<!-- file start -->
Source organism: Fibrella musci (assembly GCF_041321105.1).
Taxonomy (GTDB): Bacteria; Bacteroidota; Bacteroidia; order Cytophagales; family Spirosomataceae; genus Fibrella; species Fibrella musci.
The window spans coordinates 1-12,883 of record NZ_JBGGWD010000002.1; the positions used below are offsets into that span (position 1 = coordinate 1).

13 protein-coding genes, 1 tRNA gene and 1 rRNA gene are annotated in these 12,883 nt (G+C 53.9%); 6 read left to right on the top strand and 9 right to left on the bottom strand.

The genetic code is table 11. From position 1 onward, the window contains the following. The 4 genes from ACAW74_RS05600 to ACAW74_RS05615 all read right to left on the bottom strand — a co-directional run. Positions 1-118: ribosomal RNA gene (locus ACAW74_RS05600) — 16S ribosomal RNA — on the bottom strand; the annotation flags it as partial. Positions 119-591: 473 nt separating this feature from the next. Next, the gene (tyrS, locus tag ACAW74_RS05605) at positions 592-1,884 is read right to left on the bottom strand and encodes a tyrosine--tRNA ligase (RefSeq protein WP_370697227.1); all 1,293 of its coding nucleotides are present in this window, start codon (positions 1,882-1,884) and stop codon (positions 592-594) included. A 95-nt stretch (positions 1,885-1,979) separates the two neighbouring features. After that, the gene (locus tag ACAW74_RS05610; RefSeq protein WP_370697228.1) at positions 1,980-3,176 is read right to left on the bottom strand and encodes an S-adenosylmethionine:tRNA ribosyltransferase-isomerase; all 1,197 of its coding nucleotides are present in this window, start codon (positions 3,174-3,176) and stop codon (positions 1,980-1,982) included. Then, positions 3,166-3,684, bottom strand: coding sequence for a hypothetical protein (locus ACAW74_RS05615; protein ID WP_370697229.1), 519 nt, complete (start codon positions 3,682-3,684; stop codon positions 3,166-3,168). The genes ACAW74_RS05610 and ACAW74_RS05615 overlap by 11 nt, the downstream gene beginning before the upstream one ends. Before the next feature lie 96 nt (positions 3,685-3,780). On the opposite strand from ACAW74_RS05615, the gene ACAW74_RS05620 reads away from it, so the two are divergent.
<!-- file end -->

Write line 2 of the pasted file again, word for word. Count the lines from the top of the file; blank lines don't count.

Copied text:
Taxonomy (GTDB): Bacteria; Bacteroidota; Bacteroidia; order Cytophagales; family Spirosomataceae; genus Fibrella; species Fibrella musci.